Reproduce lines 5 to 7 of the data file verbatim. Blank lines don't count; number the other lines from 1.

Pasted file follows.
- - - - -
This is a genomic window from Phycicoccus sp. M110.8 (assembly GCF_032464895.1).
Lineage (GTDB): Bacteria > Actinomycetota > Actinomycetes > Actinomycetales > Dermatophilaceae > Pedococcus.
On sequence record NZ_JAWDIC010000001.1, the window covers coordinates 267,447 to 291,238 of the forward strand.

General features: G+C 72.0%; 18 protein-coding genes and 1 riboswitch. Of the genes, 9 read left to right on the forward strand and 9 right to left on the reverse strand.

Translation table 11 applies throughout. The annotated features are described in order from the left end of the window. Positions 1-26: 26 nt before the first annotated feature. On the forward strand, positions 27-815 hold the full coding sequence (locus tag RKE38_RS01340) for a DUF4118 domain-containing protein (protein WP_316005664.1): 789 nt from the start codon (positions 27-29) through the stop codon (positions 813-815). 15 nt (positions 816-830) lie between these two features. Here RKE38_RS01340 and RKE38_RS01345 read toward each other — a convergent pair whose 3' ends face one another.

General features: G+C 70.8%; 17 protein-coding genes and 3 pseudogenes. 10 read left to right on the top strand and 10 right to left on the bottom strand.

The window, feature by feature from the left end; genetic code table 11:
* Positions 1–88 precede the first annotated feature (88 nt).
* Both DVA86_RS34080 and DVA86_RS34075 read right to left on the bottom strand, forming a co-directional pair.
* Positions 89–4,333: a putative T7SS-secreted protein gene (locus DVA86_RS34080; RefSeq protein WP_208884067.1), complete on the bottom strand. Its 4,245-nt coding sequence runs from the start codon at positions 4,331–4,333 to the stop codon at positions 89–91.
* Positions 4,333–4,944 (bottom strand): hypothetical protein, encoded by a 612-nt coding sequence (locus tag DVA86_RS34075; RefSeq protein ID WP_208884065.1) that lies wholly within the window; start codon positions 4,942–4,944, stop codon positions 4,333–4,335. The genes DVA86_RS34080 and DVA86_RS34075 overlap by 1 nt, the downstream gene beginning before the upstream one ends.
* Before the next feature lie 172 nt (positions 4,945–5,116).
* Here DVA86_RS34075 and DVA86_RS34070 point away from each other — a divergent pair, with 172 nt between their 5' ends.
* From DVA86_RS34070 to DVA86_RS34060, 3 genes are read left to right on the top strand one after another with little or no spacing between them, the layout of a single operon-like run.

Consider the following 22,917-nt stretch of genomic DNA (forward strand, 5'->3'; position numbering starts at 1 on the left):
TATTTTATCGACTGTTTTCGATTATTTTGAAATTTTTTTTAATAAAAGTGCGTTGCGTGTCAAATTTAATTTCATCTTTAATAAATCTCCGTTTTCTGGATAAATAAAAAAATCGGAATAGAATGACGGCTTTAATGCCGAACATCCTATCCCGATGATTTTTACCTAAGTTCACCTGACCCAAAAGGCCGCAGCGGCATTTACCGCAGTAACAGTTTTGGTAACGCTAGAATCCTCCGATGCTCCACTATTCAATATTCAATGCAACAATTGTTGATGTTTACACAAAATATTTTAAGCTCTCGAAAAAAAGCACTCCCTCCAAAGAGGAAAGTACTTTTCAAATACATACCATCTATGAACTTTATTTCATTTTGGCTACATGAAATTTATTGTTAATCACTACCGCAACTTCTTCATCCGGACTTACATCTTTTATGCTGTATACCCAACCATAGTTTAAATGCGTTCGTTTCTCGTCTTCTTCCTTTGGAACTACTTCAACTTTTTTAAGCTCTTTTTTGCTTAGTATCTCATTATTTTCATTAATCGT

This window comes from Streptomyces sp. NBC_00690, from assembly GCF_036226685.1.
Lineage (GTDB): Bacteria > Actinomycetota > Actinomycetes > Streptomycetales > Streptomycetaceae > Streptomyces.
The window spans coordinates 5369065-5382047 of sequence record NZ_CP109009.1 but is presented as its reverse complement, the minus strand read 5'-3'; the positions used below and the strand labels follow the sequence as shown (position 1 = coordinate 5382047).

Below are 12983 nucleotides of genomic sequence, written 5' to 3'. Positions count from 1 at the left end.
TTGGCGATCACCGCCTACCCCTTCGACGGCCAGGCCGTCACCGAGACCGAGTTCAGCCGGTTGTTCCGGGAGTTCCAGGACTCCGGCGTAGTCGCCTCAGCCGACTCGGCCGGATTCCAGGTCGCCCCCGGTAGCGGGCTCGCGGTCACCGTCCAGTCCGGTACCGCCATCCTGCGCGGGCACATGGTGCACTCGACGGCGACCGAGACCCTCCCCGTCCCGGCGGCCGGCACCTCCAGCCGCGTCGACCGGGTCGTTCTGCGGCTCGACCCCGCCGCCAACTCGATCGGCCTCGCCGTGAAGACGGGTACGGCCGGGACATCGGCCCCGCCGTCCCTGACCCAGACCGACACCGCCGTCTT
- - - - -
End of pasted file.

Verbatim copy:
Translation table 11 applies throughout. The annotated features are described in order from the left end of the window. Positions 1-26: 26 nt before the first annotated feature. On the forward strand, positions 27-815 hold the full coding sequence (locus tag RKE38_RS01340) for a DUF4118 domain-containing protein (protein WP_316005664.1): 789 nt from the start codon (positions 27-29) through the stop codon (positions 813-815). 15 nt (positions 816-830) lie between these two features. Here RKE38_RS01340 and RKE38_RS01345 read toward each other — a convergent pair whose 3' ends face one another.

General features: G+C 70.8%; 17 protein-coding genes and 3 pseudogenes. 10 read left to right on the top strand and 10 right to left on the bottom strand.

The window, feature by feature from the left end; genetic code table 11: